Features Australia

Europe needs a Tony Abbott

What Australia can learn from the EU, and vice-versa

31 May 2014

9:00 AM

31 May 2014

9:00 AM

In the frenzied aftermath of his infamous 1968 ‘Rivers of Blood’ speech, Conservative MP Enoch Powell was asked by an interviewer to comment on ‘the patience of the British people’ towards uncapped immigration. He sighed, and muttered wearily: ‘Well, there are limits to everything.’

And so it would seem. Last week that limit finally reached breaking point, and Britain — along with many countries throughout the European Union — underwent a major convulsion, as political parties long deemed fringe dwellers and extremists grabbed seats and power. In Britain, for the first time in a century, national elections were won by someone other than the two major parties.

This seismic shifting of political tectonic plates — a new continental drift — unleashed, not surprisingly, an avalanche of apocalyptic geological metaphors; ‘a political earthquake’ according to France’s Prime Minister Manuel Valls, whilst former Presidential main squeeze Ségolène Royale spoke of ‘a shock on a global scale’.

In Britain, Labour MP Kevin Barron painted the picture of Tory constituencies and Labour heartlands alike being ‘swept away in a tsunami’. Tremors were also felt as far afield as Greece, Austria and Denmark, with some rather unpleasant parties from both the extreme Right and, in Greece, the extreme Left rattling the crockery. Anti-ism was everywhere.‘Anti-EU’, ‘anti-Islam’, ‘anti-euro’, ‘anti-immigration’ and even ‘anti-austerity’ were the catch-cries of the day.

What is clear is that at the heart of the success of these varying parties lies a deep frustration with politics-as-usual fuelled by a bitter sense of powerlessness.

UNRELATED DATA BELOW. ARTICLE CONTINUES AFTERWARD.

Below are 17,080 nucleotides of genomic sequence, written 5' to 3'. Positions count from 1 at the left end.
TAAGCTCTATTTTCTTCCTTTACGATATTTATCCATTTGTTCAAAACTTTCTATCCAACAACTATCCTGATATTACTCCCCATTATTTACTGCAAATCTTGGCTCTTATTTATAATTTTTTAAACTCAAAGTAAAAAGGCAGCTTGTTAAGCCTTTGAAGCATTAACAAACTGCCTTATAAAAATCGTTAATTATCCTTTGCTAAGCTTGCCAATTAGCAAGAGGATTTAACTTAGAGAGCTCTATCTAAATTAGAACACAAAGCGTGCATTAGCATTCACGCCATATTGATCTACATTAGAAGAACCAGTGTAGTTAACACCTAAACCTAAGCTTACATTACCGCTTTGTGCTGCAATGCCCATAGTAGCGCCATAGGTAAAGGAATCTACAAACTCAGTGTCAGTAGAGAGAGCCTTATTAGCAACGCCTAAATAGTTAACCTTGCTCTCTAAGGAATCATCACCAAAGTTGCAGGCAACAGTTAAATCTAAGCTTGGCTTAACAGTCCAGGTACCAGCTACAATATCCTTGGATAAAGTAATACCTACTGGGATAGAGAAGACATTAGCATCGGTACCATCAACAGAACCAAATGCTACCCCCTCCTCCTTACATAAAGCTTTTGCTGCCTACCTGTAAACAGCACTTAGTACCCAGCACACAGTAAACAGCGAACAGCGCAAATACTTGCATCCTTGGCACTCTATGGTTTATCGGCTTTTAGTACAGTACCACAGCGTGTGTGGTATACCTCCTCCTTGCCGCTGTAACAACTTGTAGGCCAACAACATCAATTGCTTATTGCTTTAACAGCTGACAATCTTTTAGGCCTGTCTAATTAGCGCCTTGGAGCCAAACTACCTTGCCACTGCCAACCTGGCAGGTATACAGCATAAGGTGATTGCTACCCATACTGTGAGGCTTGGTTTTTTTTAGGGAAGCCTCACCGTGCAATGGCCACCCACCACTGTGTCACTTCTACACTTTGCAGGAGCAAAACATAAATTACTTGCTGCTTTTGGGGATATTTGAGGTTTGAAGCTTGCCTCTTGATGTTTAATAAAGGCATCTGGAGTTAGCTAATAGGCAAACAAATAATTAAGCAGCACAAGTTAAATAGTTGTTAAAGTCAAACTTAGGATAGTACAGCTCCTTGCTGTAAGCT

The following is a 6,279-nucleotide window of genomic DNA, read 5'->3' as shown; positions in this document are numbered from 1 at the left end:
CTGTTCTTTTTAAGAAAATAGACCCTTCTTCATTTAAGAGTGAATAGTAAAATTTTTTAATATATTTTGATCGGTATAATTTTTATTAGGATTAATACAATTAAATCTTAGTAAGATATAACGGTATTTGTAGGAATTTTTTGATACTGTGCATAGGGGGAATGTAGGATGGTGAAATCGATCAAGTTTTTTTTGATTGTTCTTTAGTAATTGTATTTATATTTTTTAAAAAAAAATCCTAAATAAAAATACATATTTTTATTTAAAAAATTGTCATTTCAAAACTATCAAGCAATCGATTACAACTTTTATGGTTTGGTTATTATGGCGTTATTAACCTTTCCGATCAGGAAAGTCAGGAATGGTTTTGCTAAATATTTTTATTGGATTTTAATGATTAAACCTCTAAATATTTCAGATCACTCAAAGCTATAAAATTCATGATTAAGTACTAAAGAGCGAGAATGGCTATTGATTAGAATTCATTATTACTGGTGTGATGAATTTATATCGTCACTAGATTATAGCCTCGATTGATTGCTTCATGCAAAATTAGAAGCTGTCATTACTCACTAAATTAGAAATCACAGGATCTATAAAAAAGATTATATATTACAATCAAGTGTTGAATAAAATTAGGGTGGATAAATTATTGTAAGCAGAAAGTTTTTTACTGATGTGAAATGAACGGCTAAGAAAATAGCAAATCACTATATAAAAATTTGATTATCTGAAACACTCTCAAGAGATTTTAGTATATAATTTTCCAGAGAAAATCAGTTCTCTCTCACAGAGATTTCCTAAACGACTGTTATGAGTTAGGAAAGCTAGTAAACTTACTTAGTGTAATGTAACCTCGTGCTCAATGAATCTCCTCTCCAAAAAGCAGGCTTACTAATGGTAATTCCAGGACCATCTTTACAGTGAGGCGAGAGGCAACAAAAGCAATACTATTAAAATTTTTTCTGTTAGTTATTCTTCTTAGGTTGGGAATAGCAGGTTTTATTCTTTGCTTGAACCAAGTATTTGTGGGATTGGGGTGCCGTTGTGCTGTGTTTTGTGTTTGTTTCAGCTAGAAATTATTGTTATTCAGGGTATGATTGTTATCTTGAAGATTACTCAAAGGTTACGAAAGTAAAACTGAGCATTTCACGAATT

The euro-grievances are obviously different in different parts of the continent, and it is deeply disturbing to see glimpses of Nazi or fascist thinking taking advantage of the general malaise, but arguably what links them all is dissatisfaction with the way in which hitherto sovereign nations have seemingly abandoned the power (and the determination) to control their own destinies. At fault lies a long and sad history of governments abrogating their responsibilities in the face of ideologically driven political correctness by literally throwing open their borders to two insidious forces — unchecked immigration and the mandarins of the European Union.

In 1968 Powell talked of a ‘deep foreboding’ when he looked ahead, going so far as to hint at rivers foaming with blood courtesy of open borders, but in fact nearly 50 years later it is the rivers of bureaucracy and euro-socialism that have overwhelmed the long-suffering Brits. To many, the European Union has failed to deliver any tangible benefits, whilst imposing the python’s squeeze of legal and bureaucratic intransigence with a system driven from Brussels that fails to satisfy voters needs and hopes at a local level. Under weak, politically correct, ‘compassionate’ leaders from Blair to Cameron, from Sarkozy to Hollande, Europe’s traditional political parties have wantonly failed to address discontent with immigration and the EU.

‘Those whom the gods wish to destroy they first make mad,’ said Powell.

The stifling bureaucratic socialism behind much of the EU’s nanny-state agenda, from mafia-backed windfarms to arresting people for tweeting, is surely behind Europe’s decline as an intellectual and economic powerhouse. Political correctness, the arrogance and folly of bureaucracy, and a patronising paternalism towards individual aspirations eat away at the once freedom-loving European soul. In the UK, the Orwellian nightmare of being watched and monitored wherever you go (police cars with mounted, swivelling CCTVs prowl even the most fashionable locales) is unavoidable. Freedom of speech struggles daily against the preening pontifications of the elites. Islam reaches its tentacles deep into the classroom. The cultural as well as physical identity of many working-class neighbourhoods has been altered beyond recognition. Those who dare to raise their voices against the advantages they perceive being delivered to different cultures or protected interest groups swiftly find themselves on the wrong side of the law. It is against this background that Ukip has gone from strength to strength.